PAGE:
Relegation Nations: Japan, China, South Korea, New Zealand

2022 Winter Olympic Qualifiers: RCF, Norway, Scotland, Switzerland, Czech Republic, Estonia, Canada

Playoff Qualifiers: RCF, Norway, Scotland, Switzerland, Czech Republic, Estonia

#WMDCC2021 Bronze Medal: Norway (Skaslien/Nedergotten) def. Switzerland (Perret/Rios)

#WMDCC2021 GOLD MEDAL: Scotland (Dodds/Mouat) def. RCF (Moskaleva/Eremin) - Bruce Mouat is the #IceBubble king. He won a silver medal at the World Men's Curling Championship. He won back-to-back #GSOC titles. And now he is competing on home ice. Why bet against him now?

This will also be Mouat's 5th World Mixed Doubles Curling Championship appearance (2013, 2014, 2016, 2017). He has reached the playoffs every time, including losing the bronze medal game in 2016 (vs. USA's Peterson/Polo).

Those previous appearances were all with former partner Gina Aitken. Mouat is now joined by Team Muirhead second Jennifer Dodds, who is equally capable of pulling off the big shots when needed.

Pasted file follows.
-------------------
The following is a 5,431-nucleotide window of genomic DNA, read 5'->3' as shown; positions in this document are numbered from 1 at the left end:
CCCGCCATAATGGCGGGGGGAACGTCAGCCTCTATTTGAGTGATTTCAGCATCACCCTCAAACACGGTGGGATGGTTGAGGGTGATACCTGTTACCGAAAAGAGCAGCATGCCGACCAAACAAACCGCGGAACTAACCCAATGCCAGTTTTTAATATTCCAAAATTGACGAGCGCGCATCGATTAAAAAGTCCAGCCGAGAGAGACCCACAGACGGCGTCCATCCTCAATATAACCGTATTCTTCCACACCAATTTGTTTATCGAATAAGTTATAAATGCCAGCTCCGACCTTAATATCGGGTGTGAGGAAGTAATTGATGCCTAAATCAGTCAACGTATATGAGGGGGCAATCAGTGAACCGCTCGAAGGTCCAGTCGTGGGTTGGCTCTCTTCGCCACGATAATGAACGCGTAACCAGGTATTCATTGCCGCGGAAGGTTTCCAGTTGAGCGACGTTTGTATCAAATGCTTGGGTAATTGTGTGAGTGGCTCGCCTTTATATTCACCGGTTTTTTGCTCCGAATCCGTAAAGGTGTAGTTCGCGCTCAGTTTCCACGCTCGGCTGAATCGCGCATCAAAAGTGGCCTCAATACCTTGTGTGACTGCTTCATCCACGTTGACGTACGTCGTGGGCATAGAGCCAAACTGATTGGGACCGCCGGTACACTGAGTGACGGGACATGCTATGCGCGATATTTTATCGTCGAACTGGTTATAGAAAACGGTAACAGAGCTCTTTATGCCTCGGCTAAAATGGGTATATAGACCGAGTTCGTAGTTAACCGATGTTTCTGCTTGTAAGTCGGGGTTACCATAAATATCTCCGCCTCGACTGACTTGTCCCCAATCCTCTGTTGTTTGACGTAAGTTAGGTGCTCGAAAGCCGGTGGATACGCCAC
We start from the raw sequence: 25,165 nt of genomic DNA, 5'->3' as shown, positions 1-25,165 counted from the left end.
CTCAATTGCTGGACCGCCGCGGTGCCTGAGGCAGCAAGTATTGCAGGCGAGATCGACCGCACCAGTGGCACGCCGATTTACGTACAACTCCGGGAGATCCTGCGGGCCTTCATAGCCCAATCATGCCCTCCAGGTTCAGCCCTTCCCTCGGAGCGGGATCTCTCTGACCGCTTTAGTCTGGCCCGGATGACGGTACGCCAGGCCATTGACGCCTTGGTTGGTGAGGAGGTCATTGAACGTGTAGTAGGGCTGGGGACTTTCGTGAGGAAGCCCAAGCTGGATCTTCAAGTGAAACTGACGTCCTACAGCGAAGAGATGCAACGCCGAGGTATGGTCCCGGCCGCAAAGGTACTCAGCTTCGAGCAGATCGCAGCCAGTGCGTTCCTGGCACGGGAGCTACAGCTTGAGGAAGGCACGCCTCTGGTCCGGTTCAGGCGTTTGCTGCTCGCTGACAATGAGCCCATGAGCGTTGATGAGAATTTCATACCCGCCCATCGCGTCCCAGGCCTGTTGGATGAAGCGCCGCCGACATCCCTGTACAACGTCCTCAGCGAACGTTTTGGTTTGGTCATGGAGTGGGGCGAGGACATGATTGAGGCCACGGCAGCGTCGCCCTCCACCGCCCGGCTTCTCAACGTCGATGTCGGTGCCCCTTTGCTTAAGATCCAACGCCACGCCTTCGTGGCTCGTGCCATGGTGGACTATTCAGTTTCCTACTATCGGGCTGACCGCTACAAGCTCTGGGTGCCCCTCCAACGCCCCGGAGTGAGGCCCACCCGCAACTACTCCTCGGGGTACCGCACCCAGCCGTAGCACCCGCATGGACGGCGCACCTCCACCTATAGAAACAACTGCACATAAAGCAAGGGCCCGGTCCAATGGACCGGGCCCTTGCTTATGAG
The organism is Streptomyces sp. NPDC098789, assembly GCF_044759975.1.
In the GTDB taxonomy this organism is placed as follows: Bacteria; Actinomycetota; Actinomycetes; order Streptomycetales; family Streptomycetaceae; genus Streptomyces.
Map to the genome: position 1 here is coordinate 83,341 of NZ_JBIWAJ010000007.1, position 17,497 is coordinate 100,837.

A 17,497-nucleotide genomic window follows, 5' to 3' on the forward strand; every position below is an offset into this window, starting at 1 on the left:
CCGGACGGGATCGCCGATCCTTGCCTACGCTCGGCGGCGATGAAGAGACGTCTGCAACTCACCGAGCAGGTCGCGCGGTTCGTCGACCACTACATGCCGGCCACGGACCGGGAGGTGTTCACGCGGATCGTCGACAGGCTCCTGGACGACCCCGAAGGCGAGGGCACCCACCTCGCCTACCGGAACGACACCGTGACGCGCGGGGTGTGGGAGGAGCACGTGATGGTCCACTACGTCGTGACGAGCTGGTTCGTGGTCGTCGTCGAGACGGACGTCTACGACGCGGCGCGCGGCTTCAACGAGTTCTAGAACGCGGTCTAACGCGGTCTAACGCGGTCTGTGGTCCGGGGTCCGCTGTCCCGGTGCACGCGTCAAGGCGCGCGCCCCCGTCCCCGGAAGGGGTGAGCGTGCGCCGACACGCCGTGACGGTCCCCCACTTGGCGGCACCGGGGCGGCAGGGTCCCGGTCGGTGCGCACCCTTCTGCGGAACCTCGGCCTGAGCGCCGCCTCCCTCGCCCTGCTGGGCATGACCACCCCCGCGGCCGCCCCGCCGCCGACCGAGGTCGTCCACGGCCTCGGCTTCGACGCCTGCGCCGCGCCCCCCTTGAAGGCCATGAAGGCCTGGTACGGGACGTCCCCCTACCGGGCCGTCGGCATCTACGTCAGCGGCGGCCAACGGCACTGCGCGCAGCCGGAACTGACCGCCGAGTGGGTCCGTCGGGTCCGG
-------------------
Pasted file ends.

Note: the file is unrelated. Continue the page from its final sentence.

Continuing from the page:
Experience matters and Mouat has it.

Moskaleva/Eremin should not be counted out though either. This is a VERY good team and are not only world championship contenders but legit Olympic gold medal threats. They competed at the 2019 world championship and finished 5th after losing in the QF to Canada. They should go a few rounds better here.

The wildcard advantage for Dodds/Mouat is they played a few mixed doubles events in Scotland against some pretty strong competitors during the pandemic. We saw how those extra games helped Mouat and his men's team. I think it could be the difference maker in this event, working to their advantage.

Plus home ice advantage, even with no fans, still means something. RCF will win the RR battle but Scotland will win the championship war.


The World Curling TV YouTube channel will bring you draw by draw coverage. Their broadcast schedule can be found HERE.

TSN will also cover Team Canada games, starting Wednesday morning with the game vs. Korea.

Also, get your vaccination shot people. The only way we can get through this season and help put a stop to #IceBubble events next season is to stop the spread of #COVID19.

Adhere to local public health orders. Think of the safety of others as well as ensuring the safety of yourself.

And good luck and good curling to all....